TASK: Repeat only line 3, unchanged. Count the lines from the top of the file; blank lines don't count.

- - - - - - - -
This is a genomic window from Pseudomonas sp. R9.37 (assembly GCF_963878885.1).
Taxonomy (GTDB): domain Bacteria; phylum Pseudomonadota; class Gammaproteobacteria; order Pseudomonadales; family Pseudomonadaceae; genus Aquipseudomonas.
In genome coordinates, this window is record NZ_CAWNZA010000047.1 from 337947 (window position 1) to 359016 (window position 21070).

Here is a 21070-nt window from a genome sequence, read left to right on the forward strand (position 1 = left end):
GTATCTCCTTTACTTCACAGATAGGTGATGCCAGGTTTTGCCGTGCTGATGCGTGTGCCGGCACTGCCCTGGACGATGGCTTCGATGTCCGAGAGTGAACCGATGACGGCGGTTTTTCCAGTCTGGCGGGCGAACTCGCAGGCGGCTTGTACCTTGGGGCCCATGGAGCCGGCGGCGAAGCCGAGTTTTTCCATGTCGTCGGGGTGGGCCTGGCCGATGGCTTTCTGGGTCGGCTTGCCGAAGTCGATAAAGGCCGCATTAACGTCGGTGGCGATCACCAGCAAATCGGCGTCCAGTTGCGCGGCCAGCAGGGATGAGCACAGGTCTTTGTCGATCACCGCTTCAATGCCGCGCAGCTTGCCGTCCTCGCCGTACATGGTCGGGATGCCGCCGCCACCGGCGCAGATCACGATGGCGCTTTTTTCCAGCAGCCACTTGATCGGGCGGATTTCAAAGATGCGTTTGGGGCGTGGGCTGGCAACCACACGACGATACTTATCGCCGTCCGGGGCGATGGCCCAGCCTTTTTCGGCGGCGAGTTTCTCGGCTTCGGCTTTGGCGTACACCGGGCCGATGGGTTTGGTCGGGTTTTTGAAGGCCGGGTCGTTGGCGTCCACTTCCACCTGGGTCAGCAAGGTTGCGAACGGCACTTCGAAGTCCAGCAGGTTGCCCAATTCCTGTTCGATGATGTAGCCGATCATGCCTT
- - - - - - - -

In genome coordinates, this window is record NZ_CAWNZA010000047.1 from 337947 (window position 1) to 359016 (window position 21070).